4 days after the quick trip to Seoul to catch Super Show 8, I was off again to China. This trip to China was planned about about 1.5 years ago, believe it or not. I was told that the natural scenery on this tour in Sichuan would be more beautiful than Jiuzhaigou. And now that I am back, it’s not a lie.
However, that said, would I want to see the beautiful scenery again? Yes. Would I want to brave the hours in the tour bus crossing 6 mountains (> 4,000 M) and valleys over 3 days? Probably not. The journey is too tough physically despite sitting in the tour bus most of the time. Doesn’t help that I suffer and am afflicted with motion and altitude sickness. The thin air atop the mountain is definitely quite something and the cold atop the mountain is definitely different and more harsh than at lower altitudes.
四姑娘山 Mt Siguniang
Mt Siguniang translates to English as “Four Maiden Mountain”. It consists of 4 peaks, of which the highest peak is at 6,250 m in the Tibetan Autonomous Prefecture within Sichuan.
As I was on an organised group tour, logistics was entirely taken care of and to be frank, I’m glad I didn’t have to do it. The area was so remote and challenging to get to! It would have been a huge risk to arrive in town and then look for accommodation. Furthermore, ATMs are pretty non-existent in the area and neither are international credit cards accepted. Everything is transacted within Wechat or Alipay which is inaccessible to foreigners (There is TourPass now but that’s another story for another day). So if you run of out cash paying for everything in the mountains, good luck to you.
I’m not usually a fan of organised group tours but if I’m going outside a city in China, then I definitely would prefer to join a group tour. It’s just so much more convenient.
Also, along the way to the park, we were stuck a few times due to road works. It gave us an opportunity to stretch our legs and breathe in the crisp, cool air. It is now mandatory for all vehicles to power off their engines if they have to stop more than 5 minutes (or something, I forgot exactly) in an effort to reduce carbon emissions. I thought it was pretty damn cool of China to do this given the global warming situation.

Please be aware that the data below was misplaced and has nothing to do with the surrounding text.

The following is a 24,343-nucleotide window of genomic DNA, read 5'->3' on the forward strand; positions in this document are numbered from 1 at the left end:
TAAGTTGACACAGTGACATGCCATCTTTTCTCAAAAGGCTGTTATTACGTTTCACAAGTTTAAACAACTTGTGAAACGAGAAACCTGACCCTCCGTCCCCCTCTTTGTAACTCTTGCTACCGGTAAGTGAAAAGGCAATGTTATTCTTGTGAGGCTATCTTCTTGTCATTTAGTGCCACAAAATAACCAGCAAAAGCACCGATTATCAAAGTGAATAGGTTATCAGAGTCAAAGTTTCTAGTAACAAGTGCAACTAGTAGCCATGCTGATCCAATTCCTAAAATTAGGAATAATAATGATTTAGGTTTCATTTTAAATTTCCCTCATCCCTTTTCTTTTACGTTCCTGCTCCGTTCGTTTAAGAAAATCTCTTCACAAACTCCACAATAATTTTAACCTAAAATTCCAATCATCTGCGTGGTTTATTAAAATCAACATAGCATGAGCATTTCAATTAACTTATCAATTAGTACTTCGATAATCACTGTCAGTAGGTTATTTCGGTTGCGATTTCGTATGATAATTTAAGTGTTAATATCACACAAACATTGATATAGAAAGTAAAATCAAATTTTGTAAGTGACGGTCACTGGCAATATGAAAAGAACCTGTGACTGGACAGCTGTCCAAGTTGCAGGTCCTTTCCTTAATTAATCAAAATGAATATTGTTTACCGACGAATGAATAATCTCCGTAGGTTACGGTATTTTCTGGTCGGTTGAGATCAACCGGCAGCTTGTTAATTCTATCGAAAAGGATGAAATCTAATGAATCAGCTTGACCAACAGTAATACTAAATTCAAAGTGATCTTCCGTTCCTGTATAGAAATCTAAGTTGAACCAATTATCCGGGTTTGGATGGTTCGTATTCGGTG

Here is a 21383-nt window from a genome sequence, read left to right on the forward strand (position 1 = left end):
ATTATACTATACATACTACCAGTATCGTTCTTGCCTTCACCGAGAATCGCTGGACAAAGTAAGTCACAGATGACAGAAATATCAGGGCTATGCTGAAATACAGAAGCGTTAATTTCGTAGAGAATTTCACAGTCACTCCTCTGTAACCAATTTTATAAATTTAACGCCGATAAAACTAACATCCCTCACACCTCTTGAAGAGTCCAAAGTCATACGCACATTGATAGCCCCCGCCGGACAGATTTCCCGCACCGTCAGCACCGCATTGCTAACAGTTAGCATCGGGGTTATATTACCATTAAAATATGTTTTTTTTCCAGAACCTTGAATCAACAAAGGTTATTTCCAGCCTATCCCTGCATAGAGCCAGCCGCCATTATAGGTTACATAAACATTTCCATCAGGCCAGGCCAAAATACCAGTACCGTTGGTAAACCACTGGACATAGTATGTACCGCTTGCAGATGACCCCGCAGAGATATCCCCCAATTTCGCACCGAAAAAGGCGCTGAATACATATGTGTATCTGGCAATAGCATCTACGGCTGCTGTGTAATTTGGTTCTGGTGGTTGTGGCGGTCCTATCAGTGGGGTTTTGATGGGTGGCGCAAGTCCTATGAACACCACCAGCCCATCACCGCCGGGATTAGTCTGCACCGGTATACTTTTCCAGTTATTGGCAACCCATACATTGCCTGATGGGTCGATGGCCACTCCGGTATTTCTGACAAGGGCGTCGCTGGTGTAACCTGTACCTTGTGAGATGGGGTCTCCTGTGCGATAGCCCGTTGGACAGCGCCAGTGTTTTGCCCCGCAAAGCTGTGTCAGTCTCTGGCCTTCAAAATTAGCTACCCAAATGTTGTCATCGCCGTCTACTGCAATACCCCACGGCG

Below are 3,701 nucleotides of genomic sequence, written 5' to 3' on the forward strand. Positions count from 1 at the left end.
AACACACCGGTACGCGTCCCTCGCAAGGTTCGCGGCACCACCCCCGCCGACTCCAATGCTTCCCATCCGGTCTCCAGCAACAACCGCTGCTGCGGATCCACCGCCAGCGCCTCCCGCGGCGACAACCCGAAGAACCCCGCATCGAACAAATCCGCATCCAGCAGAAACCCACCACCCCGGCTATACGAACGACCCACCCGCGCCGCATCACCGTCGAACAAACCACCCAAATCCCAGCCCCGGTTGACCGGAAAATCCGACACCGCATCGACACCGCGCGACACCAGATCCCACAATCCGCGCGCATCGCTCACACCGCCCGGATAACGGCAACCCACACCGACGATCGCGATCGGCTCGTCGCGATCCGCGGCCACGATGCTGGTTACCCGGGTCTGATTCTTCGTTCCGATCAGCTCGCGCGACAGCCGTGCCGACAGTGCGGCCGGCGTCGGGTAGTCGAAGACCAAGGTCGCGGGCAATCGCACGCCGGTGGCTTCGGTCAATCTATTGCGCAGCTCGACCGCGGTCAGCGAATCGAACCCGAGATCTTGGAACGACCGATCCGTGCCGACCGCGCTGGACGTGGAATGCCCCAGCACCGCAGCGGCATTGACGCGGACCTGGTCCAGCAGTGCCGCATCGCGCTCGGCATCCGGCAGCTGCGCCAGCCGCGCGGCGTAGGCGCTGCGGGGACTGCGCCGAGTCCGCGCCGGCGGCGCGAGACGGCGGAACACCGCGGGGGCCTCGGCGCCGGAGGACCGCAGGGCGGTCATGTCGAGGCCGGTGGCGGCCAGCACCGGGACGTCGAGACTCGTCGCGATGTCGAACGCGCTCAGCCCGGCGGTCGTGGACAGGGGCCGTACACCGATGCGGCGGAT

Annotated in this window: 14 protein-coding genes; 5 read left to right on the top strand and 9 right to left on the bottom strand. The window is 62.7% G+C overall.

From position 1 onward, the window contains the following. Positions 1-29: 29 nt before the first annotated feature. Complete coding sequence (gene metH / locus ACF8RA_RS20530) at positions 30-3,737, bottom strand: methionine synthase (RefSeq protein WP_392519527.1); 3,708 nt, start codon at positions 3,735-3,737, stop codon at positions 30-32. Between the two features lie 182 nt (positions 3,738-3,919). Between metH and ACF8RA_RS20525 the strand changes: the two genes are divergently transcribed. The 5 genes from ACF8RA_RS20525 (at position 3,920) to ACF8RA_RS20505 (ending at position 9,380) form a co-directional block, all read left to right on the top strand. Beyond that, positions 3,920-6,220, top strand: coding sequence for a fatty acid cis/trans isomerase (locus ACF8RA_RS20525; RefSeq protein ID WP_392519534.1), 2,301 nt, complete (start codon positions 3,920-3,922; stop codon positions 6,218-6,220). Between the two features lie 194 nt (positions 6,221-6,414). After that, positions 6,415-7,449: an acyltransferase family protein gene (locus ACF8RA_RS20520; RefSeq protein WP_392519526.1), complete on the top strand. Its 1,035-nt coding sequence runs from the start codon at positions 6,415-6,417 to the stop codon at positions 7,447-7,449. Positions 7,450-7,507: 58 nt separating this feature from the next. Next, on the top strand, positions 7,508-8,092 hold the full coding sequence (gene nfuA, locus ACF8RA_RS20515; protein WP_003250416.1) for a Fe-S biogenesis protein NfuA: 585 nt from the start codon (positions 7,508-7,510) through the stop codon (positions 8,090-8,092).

Within The Park
It was a pretty damn sunny day. I knew that at such high altitude, UV radiation is even stronger so even though I was feeling hot, I kept my jacket and hoodie on to avoid direct sunshine on my skin.
双桥沟 (Two Bridges Valley)
After entry into the park, you have to take a shuttle bus further into the park. The bus starts you off at the furthermost point inside the park and you make your way out. So that said, it’s about an hour or so bus ride in along the winding mountain road.
By the time I arrived at the destination to view the 4 peaks that make up 四姑娘山 (Mt Siguniang), I was nauseous like hell. I actually don’t know if I was nauseous because of motion sickness or altitude sickness, or even both. The mountains were grand and imposing, but unfortunately, all I could think about is whether I was going to puke or not.
隆珠措 (Longzhucuo Lake)
Another stop we made is at 隆珠措 (Longzhucuo Lake). By that time, the sky became cloudy and it was starting to get very cold.
I was lucky enough to capture this shot above during a brief moment of stillness without the wind. The gloomy weather added to the forlornness of the dead trees in the lake. The effect would have been totally different if there was bright sunshine.
As I was looking through my photos, I realised that there is something about mountains that adds a dose of grandeur to any photo of natural scenery.
I would have loved to spend the day walking around the broad walk paths within the park but there was no time. Such is the downside of following an organised group tour but oh well, can’t have everything right?
Regardless, it is a place worth visiting because of the beautiful views. Recommended!